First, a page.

At first, some of these signs may be more obvious than others. It’s tricky: we tend to show our best selves in the honeymoon stage of a romance. It can take time for a person’s unavailability to emerge. One patient lamented, “I need a crystal ball. The first few months of a courtship, a man is so attentive, caring, passionate.”
Partially, she’s right, but it’s also true that we tend to see what we want to see. That’s why it’s eye-opening to look at a partner’s relationship history. Who he or she was previously with reveals volumes about their capacity for intimacy now.
Beware of rationalizing, “I’m different. This person would never be that way with me.”
I don’t care how mightily someone blames the blood-curdling horrors of an ex for a relationship’s demise, this person played a role too. Being able to admit that or trying to understand the reasons for making such a terrible choice is a positive sign. Playing the victim is not.
Over the years, I’ve worked with many perplexed, lonely patients to uncover why they keep holding a torch for unavailable, commitment-phobic partners and how to surrender this sabotaging pattern. Most of us aren’t purposely drawn to these kinds of people–their mixed messages combined with our particular susceptibilities, conscious or unconscious, can lure us in.
Also, it helps to understand that unavailable people rarely choose to be this way. It’s an unconscious defense against trauma or some emotional wounding of the past. Research has shown that many are afraid of being clung to or smothered which stems from having had a controlling, engulfing, or abusive parent.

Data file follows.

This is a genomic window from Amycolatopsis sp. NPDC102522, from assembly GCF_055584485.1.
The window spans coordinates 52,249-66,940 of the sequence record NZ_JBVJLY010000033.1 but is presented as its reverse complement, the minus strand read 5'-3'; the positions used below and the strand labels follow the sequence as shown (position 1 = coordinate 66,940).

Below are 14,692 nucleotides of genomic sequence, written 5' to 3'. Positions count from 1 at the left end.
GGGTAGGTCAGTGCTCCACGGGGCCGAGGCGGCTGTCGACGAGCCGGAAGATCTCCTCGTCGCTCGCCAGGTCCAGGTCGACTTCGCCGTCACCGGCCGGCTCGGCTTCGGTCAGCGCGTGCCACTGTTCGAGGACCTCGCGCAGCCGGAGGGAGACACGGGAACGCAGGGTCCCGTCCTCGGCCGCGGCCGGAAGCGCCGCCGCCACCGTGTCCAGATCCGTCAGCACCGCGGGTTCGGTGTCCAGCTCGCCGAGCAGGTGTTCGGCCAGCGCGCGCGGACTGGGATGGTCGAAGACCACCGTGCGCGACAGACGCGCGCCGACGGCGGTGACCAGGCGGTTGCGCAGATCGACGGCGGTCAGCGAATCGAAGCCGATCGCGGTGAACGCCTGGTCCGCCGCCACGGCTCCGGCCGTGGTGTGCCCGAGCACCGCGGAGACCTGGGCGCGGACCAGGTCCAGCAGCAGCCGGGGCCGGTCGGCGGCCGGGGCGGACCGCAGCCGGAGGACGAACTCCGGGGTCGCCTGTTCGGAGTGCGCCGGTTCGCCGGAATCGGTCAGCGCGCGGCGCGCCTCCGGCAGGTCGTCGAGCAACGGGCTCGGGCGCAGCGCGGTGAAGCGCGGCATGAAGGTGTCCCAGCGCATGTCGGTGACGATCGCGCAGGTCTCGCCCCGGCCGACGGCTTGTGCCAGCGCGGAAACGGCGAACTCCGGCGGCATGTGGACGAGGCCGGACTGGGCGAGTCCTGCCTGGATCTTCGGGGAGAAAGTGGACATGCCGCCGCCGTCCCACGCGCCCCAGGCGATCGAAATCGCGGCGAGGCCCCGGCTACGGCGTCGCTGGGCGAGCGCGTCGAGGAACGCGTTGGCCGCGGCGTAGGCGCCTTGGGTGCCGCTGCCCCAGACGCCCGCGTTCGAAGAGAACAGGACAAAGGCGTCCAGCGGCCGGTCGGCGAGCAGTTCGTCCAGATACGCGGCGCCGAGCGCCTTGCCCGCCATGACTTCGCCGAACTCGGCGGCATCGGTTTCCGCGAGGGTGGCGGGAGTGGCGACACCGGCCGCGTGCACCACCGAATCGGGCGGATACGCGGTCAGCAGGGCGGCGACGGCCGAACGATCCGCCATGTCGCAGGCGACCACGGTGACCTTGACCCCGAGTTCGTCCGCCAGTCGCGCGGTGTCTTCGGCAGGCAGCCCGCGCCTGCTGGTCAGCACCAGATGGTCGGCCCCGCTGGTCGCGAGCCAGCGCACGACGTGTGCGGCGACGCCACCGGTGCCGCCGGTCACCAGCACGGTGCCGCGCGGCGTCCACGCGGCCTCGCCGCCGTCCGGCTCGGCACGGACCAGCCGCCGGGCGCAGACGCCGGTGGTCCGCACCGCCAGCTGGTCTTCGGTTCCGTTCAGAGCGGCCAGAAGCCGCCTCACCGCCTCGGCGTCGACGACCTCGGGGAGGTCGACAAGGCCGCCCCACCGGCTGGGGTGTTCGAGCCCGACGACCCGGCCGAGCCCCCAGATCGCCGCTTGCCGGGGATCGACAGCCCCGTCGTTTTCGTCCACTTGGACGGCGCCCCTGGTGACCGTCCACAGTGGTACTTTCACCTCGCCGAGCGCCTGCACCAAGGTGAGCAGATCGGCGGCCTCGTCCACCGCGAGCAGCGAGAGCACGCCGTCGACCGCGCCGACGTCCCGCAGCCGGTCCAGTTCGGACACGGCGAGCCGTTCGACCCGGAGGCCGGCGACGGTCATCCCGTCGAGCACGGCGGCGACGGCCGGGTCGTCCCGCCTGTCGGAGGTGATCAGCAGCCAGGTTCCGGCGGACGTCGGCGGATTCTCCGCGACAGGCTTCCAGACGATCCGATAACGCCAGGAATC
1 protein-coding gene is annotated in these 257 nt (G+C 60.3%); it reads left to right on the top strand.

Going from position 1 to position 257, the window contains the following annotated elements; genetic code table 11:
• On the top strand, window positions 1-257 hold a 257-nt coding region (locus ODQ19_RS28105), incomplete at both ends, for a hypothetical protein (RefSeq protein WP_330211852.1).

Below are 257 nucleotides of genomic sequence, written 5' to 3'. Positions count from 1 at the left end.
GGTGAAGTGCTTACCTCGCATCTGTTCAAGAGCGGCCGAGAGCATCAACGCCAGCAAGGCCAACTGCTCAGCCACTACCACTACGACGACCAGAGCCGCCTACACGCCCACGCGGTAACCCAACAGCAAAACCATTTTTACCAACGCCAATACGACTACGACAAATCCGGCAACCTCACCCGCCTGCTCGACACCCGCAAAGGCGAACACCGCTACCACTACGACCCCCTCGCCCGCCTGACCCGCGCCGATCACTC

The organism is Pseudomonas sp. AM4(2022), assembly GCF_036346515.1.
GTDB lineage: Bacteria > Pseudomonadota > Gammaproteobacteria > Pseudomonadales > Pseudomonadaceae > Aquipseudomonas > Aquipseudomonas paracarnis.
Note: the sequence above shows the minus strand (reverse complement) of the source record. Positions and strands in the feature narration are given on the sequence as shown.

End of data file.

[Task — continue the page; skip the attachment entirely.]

Commitment-phobic men, in particular, may just prefer sex without love. They are afraid of being controlled by feminine energy, though they don’t know it or couldn’t admit it. Rather, they see themselves as macho dudes who think women always need more than they can give.
Thus, they prefer to play in shallow water, not go deep. If being in a relationship with an unavailable person feels like love to you, I urge you to look closer. Commitment phobic women also fear intimacy and want to keep a distance.
To find true love, ideally, you want to avoid getting involved with anyone who can’t reciprocate your affections. If you are in a toxic, abusive, or non-reciprocal relationship, withdraw even when your passion is strong and says “stay.”
It may feel excruciating to let go when you don’t want to or if you’re still hoping against hope that the person will change, but, as my Daoist teacher once told me, “The heart knows when it’s enough.”
Adapted from Dr. Judith Orloff’s book “The Empath’s Survival Guide: Life Strategies for Sensitive People” (Sounds True, 2017)
Written By: Dr. Judith Orloff Originally Appeared On: Dr. Judith Orloff